This sheet has potential in it – something could go on to be done with it- is this similar to a raw block of marble? (note different connotations)

Are we being asked to think about commodification and art practice?

The artist hasn’t agonised over it – is it a found object? Duchamp?

Serra; “Roll” get practical and make your own sculpture really fast

Martin Creed: this is a pretty minimal gesture.

This shows the hand of the artist much less than previous work, we are being asked to do the work, hunt for clues

Stripping materials back to their basics provokes thought.

Robert Morris; playground of minimal objects in Tate Turbine Hall

Gabriel Kuri; sheets of Lino which looked like porcelain when juxtaposed with other materials – what would happen if this was put somewhere else with something else?

What might be the artists’ purpose? Collecting marks? A barrier? Investigating how far to intervene with materials?

It has formal qualities, like a precious object, but we just don’t know.

Electrify it and make it really dangerous? (Ref; charging pads – what are they made of?)

Is it enough?

Almost frustrating. What if cut to fit site specifically therefore working through measurement. If it got polished up it would reflect light and people, like a stream running through it. Or degrease it, scratch it and print with it.

Any connection to water? Richard Wilson; 20:50

My summary

I was delighted with the impressions people got from looking at my work and hearing my short statement. Having Louisa Minkin there was great, as she has not seen any of my previous work, so the impression the work made on her was really useful. I am glad that the human and elemental considerations of the material came out, and I feel almost proud of the work for communicating so much on its own. All the suggestions for techniques or applications which could be used on the material were interesting in as much as they highlighted for me what my work is not about: reproduction, or manipulation of space.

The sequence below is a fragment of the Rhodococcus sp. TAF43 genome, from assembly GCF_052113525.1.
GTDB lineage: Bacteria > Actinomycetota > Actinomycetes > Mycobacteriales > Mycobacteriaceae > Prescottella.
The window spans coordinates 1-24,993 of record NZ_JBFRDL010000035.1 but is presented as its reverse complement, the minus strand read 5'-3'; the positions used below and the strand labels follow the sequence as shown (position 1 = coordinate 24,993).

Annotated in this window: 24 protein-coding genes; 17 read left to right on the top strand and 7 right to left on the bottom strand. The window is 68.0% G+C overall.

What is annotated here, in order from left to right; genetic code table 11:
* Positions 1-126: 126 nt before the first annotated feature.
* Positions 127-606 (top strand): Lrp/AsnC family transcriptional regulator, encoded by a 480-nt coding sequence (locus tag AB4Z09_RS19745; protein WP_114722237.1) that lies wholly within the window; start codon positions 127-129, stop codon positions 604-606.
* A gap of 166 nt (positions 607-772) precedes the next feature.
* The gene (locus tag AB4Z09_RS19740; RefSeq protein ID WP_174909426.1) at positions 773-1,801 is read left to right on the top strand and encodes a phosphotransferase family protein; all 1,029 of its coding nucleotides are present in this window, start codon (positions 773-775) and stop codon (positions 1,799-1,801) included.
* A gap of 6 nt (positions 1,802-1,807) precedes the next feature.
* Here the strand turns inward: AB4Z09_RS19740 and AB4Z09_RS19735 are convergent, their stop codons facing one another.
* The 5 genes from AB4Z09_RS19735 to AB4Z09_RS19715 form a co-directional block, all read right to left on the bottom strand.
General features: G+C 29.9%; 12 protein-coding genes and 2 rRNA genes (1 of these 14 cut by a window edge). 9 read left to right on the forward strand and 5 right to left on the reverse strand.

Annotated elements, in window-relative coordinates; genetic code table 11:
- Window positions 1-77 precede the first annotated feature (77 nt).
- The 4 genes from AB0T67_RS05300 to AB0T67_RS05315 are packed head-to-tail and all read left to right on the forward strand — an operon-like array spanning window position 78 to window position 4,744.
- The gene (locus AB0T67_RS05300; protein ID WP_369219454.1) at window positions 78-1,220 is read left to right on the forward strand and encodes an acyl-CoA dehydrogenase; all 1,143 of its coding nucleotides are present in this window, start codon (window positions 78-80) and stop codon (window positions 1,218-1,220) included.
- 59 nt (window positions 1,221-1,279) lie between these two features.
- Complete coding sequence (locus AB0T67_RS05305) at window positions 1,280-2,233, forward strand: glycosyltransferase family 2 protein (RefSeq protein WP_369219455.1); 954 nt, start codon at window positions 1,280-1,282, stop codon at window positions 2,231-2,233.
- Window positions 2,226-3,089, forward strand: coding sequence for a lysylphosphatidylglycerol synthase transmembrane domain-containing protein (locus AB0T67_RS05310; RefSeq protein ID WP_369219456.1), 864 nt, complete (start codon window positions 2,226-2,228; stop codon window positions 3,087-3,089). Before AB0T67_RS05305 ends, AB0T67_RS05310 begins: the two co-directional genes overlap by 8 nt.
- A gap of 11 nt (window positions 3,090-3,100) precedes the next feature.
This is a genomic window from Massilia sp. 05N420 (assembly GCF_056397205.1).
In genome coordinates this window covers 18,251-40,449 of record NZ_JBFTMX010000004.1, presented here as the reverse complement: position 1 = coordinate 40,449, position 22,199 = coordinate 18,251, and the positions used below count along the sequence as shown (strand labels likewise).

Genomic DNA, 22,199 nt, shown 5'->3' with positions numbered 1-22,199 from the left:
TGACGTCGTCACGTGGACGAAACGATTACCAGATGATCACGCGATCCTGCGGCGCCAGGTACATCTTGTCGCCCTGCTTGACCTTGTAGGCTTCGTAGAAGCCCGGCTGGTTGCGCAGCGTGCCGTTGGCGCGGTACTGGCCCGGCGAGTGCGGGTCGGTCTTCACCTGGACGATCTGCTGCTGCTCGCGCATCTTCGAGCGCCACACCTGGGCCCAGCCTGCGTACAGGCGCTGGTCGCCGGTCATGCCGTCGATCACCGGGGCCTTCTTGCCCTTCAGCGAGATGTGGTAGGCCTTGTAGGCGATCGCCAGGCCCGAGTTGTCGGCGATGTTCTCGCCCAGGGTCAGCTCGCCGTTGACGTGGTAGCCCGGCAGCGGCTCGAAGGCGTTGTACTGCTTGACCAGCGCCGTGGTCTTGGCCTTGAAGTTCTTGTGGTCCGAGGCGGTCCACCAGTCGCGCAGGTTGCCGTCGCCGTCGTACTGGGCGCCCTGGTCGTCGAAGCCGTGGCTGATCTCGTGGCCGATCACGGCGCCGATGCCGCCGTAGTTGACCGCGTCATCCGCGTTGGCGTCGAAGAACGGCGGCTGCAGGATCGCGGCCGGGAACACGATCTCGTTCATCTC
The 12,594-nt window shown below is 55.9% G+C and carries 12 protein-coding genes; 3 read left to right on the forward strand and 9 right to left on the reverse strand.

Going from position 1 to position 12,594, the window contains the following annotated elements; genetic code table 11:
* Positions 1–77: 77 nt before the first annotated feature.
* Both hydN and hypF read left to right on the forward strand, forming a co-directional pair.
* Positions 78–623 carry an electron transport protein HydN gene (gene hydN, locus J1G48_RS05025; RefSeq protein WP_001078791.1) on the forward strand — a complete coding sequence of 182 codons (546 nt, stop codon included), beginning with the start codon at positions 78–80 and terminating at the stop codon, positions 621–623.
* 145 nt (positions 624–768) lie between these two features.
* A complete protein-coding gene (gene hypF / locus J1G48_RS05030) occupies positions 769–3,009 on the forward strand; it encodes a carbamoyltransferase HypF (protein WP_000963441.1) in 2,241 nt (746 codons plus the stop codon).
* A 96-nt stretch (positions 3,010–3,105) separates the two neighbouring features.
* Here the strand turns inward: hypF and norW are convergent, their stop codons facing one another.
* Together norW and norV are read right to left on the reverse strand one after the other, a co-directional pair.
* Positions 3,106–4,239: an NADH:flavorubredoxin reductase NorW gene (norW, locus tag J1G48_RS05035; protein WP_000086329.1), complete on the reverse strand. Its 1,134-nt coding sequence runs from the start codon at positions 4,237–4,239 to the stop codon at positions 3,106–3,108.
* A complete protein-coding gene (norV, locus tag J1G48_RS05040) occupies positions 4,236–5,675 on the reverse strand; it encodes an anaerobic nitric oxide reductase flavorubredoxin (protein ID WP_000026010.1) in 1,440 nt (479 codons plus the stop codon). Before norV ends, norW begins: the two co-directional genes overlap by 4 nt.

I feel very strongly that the material is my investigation; its properties and the uses we put it to. This needs to be investigated fully before I can move on to employ it to articulate 3rd party concerns.

Looking at the artistic references quoted during the crit has been brilliant- how can I not have been aware of Andres’ Copper Galaxy before now?! Collectively, they also provide me a view of a visual terrain in which people see my work, and it seems to be along the right paths.

I am going to continue to focus my investigation on copper and humankind, which at the moment feels like a lifetime’s work. Would this be narrowing myself too much? What better material sums up our wants and needs, materially, physically and emotionally?

Regarding the rest of the course, I feel a bit worried about managing my time. I apologise for this report being late.

Song Dong at the Barbican

The curve gallery at the Barbican was choc full of stuff. The piles of stuff, stuff laid out and stuff in piled boxes all looked rather grubby set against the white space. 30 years of his mothers hoarding. Installed each time the work is shown by the artist and his sister, sometimes his mum too, this stuff is really personal. Yet for me the biggest surprise was at how shockingly familiar so much of it was.

I’m not an expert hoarder myself, but a close relative is. I helped my parents clear out my childhood home a couple of years ago and confronted lots of ancient memories then. Half my family come from Eastern Germany, and there are certainly plenty of outbuildings there filled with the accumulation of the past generation. Are these reasons for so much of the content of Dongs work being familiar to me?
I am even more shocked at the more likely explanation. Globalisation. Made in China. Production outsourced now for most of my lifetime to where labour is cheapest.
These ubiquitous consumables sweep away cultural signifiers. We all have some of the same crappola in our homes. We all wore similar baby clothes and rode similar rollerskates.
Whether the fear of shortages or the nostalgia the objects embody, the quantities on display here actually seemed not excessive to my western eyes. This amount is probably contained in the average British home. Even if that is only 5% of the global population, then multiplying this collection by 1 billion really is the most shocking thought of all.